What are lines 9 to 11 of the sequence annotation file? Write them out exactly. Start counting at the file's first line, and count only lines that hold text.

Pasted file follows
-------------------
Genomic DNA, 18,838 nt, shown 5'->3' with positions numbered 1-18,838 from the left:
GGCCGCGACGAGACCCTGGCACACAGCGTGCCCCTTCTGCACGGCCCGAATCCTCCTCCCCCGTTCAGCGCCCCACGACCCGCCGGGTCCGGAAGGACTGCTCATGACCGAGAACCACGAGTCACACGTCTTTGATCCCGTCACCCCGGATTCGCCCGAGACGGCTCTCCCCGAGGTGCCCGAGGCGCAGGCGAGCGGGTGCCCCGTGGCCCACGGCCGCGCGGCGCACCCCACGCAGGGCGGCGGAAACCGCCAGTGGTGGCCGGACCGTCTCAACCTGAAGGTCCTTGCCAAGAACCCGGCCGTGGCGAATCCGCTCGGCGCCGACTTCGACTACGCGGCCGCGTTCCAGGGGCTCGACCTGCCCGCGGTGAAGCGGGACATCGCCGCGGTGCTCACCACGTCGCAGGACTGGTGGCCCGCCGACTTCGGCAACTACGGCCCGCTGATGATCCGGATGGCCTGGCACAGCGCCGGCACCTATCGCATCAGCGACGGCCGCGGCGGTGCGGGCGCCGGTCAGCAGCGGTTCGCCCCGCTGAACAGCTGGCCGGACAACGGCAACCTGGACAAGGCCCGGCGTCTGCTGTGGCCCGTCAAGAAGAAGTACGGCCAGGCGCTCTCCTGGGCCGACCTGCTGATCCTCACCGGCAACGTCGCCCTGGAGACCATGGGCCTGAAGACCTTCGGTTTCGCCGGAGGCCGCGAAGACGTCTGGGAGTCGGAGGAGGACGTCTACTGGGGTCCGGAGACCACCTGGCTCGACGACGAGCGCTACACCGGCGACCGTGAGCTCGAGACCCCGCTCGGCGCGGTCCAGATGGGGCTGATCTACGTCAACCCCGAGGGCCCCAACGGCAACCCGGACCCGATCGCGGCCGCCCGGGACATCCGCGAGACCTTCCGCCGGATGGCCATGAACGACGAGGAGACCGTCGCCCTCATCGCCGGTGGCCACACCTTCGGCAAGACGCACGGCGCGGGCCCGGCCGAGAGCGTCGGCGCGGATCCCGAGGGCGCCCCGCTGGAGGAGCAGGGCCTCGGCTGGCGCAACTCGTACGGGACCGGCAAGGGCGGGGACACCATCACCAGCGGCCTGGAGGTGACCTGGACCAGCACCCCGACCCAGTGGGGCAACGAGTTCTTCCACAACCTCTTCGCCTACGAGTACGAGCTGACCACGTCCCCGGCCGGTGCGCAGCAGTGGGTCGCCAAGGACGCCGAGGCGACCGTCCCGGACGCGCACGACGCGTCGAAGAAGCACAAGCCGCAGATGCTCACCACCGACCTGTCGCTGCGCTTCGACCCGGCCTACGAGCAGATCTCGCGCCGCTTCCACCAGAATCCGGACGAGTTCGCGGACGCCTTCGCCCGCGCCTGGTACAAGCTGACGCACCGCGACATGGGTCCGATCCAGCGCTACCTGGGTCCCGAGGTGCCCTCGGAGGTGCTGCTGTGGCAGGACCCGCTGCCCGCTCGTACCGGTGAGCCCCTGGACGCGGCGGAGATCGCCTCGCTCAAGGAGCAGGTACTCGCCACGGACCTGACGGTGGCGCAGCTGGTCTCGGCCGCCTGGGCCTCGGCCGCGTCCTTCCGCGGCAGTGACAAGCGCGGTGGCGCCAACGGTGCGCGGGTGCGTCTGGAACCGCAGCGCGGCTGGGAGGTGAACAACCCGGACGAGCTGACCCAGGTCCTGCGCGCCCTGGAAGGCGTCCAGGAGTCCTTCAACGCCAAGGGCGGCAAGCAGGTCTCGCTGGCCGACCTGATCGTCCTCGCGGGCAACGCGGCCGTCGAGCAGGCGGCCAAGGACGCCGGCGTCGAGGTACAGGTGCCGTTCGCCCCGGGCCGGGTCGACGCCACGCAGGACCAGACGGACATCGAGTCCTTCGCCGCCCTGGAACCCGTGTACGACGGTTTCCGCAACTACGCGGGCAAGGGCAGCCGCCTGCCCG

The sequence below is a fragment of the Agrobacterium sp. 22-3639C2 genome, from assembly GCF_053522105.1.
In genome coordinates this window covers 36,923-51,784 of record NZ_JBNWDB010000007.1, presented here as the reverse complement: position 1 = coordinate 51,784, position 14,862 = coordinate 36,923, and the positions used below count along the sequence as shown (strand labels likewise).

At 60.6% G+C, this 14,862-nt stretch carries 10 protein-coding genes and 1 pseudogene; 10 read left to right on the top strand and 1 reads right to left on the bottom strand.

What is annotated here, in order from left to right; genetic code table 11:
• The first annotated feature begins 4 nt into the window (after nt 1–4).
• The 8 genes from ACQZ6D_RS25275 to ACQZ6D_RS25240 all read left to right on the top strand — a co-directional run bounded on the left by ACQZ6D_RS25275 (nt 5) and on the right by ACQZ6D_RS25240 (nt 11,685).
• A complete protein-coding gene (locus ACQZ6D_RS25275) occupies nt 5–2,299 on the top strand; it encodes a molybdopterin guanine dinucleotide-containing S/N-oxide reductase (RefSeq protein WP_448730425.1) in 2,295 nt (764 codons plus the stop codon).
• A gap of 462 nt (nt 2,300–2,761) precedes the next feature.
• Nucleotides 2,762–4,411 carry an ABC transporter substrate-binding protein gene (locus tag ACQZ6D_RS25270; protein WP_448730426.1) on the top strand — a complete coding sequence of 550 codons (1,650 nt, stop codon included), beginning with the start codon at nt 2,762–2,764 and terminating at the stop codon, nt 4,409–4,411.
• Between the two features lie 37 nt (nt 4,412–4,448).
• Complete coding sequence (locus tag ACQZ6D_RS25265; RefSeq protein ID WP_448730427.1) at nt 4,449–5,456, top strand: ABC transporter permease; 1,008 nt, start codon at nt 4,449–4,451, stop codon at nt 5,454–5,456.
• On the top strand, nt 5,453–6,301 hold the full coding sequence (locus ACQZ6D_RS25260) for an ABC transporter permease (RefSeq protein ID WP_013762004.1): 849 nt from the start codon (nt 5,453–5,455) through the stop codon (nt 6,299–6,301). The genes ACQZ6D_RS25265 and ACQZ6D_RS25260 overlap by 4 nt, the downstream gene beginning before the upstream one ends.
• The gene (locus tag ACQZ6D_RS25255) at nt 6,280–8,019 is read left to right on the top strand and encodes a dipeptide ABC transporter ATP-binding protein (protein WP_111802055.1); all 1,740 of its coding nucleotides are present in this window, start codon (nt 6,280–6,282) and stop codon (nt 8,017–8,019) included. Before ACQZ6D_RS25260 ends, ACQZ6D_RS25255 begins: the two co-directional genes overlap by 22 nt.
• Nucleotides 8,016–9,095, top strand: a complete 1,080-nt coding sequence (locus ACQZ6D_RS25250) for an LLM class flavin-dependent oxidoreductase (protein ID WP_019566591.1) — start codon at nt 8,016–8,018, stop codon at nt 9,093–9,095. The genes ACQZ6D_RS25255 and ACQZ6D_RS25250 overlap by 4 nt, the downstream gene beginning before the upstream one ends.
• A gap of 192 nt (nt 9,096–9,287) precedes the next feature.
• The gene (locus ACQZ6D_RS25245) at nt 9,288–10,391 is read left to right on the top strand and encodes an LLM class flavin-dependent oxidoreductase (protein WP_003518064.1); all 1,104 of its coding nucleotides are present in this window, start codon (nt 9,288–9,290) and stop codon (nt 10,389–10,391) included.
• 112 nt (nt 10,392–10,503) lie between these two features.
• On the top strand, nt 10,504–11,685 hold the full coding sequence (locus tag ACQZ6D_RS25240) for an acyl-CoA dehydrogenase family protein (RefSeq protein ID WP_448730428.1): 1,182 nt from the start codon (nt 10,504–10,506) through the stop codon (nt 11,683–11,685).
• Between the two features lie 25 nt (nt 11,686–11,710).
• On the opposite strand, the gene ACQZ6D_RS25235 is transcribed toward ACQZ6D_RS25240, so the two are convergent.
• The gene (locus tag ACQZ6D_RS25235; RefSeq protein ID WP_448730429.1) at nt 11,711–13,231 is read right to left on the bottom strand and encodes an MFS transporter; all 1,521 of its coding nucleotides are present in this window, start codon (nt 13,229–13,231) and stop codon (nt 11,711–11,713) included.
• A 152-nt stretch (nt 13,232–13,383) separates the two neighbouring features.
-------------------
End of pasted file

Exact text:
• A complete protein-coding gene (locus ACQZ6D_RS25275) occupies nt 5–2,299 on the top strand; it encodes a molybdopterin guanine dinucleotide-containing S/N-oxide reductase (RefSeq protein WP_448730425.1) in 2,295 nt (764 codons plus the stop codon).
• A gap of 462 nt (nt 2,300–2,761) precedes the next feature.
• Nucleotides 2,762–4,411 carry an ABC transporter substrate-binding protein gene (locus tag ACQZ6D_RS25270; protein WP_448730426.1) on the top strand — a complete coding sequence of 550 codons (1,650 nt, stop codon included), beginning with the start codon at nt 2,762–2,764 and terminating at the stop codon, nt 4,409–4,411.